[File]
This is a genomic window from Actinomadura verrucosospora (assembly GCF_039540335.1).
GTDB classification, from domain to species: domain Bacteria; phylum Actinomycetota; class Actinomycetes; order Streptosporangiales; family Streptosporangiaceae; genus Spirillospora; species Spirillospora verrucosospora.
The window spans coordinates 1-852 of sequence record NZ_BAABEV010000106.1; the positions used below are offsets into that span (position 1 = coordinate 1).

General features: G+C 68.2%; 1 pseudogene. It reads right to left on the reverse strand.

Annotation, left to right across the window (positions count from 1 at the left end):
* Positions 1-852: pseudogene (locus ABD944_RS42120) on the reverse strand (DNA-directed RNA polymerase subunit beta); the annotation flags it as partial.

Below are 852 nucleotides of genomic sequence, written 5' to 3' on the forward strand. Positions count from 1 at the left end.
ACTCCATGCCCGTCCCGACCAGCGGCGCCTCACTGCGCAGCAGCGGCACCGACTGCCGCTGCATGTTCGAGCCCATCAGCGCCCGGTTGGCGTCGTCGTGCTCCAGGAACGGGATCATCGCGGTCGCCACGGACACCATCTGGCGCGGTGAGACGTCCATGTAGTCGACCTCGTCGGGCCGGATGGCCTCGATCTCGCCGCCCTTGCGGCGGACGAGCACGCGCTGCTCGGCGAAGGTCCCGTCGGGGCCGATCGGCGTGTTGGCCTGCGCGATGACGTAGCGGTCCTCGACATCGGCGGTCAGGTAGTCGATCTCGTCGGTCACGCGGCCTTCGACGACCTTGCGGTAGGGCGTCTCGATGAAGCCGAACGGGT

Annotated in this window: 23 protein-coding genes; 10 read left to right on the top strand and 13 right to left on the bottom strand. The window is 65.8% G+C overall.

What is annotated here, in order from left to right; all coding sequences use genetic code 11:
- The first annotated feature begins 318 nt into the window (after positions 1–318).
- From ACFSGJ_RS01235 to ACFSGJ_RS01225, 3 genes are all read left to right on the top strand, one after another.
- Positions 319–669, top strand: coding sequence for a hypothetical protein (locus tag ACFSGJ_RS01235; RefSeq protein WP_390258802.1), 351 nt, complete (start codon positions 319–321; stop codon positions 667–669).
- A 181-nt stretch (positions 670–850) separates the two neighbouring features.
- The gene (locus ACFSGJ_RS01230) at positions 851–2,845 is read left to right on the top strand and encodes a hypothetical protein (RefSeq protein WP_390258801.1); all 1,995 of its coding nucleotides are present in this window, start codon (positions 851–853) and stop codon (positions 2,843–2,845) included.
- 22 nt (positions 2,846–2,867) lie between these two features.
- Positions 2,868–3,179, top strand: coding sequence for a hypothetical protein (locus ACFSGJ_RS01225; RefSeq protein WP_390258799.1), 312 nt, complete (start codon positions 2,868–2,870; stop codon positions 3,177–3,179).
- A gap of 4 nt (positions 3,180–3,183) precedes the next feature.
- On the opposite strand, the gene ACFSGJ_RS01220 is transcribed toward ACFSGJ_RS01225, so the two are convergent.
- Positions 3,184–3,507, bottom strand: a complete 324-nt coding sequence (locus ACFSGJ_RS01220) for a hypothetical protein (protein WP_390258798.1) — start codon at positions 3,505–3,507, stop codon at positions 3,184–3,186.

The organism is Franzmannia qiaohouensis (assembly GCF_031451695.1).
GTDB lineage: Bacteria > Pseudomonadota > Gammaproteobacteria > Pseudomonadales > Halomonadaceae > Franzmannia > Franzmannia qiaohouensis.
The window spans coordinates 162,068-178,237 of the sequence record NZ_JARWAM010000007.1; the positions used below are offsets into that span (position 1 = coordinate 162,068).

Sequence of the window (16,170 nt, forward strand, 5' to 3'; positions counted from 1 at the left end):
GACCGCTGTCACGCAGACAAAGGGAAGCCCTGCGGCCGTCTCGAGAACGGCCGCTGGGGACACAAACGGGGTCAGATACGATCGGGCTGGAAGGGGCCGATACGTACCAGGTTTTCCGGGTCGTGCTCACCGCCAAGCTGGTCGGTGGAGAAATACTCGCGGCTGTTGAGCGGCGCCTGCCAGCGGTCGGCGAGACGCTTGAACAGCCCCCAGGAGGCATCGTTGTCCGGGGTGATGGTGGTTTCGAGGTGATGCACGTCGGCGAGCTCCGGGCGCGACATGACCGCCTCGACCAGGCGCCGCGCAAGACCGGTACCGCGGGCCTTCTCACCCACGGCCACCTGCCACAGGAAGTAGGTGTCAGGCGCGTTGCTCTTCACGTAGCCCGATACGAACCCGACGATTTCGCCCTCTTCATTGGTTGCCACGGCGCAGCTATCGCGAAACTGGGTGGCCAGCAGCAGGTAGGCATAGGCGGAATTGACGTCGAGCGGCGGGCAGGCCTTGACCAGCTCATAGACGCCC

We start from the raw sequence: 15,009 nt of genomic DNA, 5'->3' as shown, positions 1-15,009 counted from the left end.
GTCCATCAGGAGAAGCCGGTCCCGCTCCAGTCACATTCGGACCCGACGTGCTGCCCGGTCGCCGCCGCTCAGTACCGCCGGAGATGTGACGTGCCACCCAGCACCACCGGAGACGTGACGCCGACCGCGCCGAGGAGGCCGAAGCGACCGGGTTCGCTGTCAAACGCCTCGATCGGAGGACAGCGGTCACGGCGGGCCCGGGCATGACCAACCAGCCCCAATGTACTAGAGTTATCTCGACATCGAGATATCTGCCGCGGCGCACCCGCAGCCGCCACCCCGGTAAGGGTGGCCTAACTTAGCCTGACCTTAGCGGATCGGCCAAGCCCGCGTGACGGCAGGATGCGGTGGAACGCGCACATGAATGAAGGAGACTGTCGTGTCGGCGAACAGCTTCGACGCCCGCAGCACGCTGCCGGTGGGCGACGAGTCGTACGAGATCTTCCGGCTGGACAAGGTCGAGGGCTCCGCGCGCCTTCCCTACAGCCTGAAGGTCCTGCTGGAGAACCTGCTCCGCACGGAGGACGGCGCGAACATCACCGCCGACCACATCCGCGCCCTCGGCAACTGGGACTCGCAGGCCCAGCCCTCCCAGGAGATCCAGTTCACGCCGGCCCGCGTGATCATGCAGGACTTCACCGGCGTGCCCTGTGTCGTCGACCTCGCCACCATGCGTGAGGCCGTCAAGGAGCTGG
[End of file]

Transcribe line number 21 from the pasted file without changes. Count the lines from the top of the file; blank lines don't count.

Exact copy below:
The organism is Franzmannia qiaohouensis (assembly GCF_031451695.1).